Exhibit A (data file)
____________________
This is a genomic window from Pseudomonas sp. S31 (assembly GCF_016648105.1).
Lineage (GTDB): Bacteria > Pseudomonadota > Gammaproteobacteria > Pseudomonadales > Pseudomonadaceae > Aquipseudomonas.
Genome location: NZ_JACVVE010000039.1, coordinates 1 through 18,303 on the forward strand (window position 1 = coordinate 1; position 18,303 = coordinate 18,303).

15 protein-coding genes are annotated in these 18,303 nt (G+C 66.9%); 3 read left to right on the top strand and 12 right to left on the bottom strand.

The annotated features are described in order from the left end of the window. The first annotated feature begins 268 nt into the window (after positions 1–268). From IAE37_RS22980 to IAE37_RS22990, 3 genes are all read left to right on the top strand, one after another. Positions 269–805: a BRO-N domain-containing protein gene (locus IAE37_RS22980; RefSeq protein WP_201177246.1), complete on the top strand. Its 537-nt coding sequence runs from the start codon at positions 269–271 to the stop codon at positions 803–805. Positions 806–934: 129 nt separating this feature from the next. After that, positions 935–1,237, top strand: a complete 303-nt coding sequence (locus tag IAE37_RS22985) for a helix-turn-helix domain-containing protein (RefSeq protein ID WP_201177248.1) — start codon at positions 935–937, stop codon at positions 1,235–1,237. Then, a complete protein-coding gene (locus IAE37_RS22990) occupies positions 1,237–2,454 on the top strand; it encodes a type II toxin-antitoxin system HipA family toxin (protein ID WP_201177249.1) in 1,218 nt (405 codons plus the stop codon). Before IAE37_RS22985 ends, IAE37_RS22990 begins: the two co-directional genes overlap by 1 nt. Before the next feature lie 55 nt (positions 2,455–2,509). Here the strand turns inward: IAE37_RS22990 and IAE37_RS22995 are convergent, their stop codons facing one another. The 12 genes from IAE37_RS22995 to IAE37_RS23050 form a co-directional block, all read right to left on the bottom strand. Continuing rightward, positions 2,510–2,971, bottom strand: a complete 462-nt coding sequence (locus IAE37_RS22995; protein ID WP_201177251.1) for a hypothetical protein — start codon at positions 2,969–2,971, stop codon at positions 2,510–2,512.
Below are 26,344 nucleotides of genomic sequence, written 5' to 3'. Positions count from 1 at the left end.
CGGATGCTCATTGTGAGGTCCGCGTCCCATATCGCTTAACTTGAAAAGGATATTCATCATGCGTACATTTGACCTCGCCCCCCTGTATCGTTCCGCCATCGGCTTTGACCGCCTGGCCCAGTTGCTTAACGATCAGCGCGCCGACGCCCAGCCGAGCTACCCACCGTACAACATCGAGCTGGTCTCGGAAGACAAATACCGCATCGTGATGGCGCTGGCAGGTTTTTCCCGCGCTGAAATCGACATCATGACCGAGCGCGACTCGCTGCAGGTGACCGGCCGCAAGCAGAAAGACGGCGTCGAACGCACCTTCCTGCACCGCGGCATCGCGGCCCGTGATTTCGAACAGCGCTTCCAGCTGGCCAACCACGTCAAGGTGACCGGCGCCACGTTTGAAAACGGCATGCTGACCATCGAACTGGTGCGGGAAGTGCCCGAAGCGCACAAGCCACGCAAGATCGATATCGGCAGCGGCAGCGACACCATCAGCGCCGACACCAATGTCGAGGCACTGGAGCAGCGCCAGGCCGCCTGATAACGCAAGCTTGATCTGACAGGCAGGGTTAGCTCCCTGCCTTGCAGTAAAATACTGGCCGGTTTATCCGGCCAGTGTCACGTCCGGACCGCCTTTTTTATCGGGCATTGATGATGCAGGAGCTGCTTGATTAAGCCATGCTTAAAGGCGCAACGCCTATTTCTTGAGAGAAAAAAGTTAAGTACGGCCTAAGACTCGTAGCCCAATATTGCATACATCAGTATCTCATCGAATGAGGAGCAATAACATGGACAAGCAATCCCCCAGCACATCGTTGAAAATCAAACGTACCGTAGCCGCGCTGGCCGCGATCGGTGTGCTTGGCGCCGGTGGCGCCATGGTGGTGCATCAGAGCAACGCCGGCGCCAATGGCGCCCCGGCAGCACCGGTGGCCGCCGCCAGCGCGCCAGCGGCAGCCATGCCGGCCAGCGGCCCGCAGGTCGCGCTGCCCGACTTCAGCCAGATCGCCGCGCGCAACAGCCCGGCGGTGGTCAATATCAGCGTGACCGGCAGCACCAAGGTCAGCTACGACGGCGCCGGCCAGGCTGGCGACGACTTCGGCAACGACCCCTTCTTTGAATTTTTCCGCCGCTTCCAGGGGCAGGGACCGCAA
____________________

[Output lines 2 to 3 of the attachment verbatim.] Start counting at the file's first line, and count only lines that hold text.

Lineage (GTDB): Bacteria > Pseudomonadota > Gammaproteobacteria > Pseudomonadales > Pseudomonadaceae > Aquipseudomonas.
Genome location: NZ_JACVVE010000039.1, coordinates 1 through 18,303 on the forward strand (window position 1 = coordinate 1; position 18,303 = coordinate 18,303).